(posted August 2011) One of the newest games from Think-a-Lot Toys is "StoryPlay Cards." Now, regardless of what else I say in this review, let me tell you what happened at my house after we opened the review copy sent to us by the company.
We first made the "unboxing" video which is posted at the end of this review. My 12-year-old and I played a quick game of "Animal Slap." I then walked upstairs to write a review. As I started to write, the noise downstairs soon became a raucous mix of laughter and good-natured yelling as my four kids, ranging in age from 12 to 21 discovered many ways to play with these cards. While I was in my office thinking "I wish the instructions would have more suggestions for storytelling," my family was downstairs having a blast. So, so much for my criticís eye. It appears that this game with its colorful cards and eye-tempting artwork does not need me to say much more. It is a hit in my house.
My wife says that the kids dug through the booklet with the many suggested games and chose "charades." Apparently, the youngest of my kids needs to incorporate yelling into her charades. Who am I to question that enthusiasm? My wife says, "Donít worry; they are already planning on using it again." That is high praise in my house of game-players and storytellers.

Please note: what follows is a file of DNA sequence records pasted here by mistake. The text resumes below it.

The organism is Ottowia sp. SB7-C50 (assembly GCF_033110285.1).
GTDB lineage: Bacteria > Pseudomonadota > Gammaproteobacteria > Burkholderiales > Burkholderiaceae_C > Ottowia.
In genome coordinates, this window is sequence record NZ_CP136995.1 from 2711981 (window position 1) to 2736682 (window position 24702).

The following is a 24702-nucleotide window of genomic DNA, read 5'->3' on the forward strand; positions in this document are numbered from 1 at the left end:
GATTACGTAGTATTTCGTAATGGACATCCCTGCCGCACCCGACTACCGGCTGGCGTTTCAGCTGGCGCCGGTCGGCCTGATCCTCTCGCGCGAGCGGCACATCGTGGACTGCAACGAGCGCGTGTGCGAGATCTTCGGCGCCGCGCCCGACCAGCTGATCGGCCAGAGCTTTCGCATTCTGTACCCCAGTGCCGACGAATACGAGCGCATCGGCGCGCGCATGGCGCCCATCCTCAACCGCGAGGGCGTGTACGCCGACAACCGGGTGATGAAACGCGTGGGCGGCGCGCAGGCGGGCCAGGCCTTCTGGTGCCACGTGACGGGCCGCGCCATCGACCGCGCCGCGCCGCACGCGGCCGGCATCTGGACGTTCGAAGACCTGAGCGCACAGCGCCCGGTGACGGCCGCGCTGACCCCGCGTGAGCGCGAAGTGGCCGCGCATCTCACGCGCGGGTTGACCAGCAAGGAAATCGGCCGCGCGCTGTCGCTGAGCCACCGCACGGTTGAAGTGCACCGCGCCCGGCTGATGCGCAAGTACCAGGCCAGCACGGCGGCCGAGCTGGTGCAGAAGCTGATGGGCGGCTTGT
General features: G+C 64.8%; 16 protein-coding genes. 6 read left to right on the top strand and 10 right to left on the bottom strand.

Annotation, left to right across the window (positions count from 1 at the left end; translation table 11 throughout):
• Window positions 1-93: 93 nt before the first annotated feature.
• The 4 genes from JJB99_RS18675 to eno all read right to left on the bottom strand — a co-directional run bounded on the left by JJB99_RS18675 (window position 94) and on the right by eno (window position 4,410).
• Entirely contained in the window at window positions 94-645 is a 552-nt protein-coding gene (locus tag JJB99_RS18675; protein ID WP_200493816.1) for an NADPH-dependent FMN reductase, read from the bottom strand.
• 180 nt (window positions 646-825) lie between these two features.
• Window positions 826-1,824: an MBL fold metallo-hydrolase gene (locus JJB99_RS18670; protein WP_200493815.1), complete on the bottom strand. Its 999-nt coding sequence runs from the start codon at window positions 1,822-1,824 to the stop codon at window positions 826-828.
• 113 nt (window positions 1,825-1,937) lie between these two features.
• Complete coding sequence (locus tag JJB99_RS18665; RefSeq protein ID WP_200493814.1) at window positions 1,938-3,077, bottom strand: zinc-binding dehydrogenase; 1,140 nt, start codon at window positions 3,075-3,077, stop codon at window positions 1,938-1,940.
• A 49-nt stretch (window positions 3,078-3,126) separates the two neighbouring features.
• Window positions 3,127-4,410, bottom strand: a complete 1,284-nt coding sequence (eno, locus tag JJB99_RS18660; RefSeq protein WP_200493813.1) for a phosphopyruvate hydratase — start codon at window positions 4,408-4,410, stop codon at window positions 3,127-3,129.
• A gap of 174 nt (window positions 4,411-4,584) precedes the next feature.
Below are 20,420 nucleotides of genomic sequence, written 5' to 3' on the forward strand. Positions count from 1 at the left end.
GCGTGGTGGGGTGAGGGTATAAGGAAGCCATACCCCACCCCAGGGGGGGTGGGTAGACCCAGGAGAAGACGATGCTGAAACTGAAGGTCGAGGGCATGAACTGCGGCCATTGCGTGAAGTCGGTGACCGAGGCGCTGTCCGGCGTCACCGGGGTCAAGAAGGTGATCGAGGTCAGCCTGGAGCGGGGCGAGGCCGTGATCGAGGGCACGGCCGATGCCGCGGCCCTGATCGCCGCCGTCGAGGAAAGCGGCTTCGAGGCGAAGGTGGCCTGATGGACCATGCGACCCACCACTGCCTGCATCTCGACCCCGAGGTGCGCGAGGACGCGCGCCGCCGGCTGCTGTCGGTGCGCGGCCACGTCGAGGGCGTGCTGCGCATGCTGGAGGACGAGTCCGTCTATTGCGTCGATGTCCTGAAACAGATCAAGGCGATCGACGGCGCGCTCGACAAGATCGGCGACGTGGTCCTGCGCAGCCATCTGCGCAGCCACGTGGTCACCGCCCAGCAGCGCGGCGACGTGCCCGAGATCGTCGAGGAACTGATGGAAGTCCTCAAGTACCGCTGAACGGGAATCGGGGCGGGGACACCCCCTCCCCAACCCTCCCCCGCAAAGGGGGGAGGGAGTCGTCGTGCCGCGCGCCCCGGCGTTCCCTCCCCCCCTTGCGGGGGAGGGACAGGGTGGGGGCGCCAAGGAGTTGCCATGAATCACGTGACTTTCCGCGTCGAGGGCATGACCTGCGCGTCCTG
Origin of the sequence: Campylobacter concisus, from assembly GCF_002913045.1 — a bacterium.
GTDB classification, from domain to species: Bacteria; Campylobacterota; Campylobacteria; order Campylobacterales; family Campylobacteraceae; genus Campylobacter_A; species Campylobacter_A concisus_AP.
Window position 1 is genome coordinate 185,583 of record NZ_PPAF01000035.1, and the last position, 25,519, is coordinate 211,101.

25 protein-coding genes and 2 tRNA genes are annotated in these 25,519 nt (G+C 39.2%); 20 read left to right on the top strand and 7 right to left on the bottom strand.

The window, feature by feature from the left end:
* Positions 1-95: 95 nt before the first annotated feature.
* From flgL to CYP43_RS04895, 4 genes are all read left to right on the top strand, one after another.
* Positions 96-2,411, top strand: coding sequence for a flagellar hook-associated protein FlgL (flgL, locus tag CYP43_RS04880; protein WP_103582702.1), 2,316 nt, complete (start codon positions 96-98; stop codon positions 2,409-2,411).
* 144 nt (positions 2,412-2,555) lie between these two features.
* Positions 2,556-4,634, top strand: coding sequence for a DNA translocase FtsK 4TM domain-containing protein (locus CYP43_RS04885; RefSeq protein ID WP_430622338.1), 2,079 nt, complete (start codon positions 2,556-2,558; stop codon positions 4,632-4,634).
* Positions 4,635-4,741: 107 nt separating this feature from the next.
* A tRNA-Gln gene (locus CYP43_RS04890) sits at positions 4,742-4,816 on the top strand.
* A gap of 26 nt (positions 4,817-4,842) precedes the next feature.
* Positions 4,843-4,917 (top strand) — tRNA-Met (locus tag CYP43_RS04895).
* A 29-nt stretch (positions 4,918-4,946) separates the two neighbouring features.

The box includes 90 cards, two types of instruction booklets and a good drawstring bag to hold the parts between playing sessions. The creators suggest many games for families and even a few for very young children. I was surprised to find very little storytelling suggested in the set, as the game subtitle is "The Storytelling and Card Game."
(More review below the video.)
If you purchase this game for use in educational settings, there are many ways to utilize the cards for literacy and math fundamentals as such as categorization, sequencing and patterning. It would fun to watch older students develop games for younger children.
The included booklet that "explains" what each card means seems out of place in a use-your-imagination game. As a storyteller, I know that the job of explaining the meaning of a story belongs to the listener, not the teller. This component of the kit is probably of limited long-term play value but itís only a small fraction of the game use. I think that you will play the metaphysical "how does this card make you feel?" game once or twice and then move back to games such as screaming charades.